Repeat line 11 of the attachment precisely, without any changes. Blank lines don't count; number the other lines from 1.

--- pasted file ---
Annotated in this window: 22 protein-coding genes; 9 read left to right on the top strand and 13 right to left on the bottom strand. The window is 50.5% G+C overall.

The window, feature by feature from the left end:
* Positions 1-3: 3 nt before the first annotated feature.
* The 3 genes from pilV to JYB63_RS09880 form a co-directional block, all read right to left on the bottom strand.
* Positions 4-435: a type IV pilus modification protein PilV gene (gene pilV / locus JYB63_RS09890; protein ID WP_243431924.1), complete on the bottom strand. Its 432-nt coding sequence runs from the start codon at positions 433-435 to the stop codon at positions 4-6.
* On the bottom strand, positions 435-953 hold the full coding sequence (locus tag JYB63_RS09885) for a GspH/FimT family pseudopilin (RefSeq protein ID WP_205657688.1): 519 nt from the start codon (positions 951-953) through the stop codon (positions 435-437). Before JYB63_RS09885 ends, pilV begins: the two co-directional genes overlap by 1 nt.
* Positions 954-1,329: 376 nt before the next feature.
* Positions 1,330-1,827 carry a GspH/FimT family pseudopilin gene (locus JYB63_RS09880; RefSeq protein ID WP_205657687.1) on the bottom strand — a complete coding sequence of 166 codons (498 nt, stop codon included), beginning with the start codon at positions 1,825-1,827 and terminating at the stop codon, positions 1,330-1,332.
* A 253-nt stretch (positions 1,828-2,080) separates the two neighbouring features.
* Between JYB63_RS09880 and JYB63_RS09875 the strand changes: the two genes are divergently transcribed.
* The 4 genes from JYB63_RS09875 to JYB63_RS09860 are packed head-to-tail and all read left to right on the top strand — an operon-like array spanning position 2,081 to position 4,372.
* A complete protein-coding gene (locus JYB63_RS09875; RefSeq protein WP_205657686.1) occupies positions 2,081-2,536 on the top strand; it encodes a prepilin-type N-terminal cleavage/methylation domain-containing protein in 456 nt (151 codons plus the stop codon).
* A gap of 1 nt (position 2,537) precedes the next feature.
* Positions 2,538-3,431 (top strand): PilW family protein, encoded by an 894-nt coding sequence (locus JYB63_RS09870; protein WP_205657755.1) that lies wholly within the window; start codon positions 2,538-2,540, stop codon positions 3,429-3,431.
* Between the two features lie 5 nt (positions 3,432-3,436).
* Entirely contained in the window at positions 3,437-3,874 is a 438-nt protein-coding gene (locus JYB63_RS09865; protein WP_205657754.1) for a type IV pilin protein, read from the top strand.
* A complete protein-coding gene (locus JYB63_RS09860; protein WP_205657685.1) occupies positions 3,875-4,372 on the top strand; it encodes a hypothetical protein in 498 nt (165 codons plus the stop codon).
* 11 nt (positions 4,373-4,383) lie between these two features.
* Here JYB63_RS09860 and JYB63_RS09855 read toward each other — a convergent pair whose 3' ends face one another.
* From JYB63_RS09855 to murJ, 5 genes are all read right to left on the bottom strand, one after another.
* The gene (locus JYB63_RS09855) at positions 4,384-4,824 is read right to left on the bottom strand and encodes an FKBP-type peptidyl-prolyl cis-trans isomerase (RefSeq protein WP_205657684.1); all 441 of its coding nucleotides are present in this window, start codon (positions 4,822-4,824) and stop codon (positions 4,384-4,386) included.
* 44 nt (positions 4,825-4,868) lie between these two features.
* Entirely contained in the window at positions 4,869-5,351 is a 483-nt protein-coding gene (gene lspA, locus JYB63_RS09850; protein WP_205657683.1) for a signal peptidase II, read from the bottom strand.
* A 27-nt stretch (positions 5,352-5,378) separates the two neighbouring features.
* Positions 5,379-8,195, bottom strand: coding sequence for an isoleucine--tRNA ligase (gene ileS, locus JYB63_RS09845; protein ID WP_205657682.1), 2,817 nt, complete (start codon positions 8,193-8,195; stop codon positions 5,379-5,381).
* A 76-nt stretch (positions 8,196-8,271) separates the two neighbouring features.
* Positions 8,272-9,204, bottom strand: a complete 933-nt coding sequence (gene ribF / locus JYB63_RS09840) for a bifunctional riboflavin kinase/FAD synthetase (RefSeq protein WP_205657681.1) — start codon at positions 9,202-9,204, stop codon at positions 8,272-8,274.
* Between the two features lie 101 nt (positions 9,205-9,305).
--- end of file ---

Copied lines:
* The 4 genes from JYB63_RS09875 to JYB63_RS09860 are packed head-to-tail and all read left to right on the top strand — an operon-like array spanning position 2,081 to position 4,372.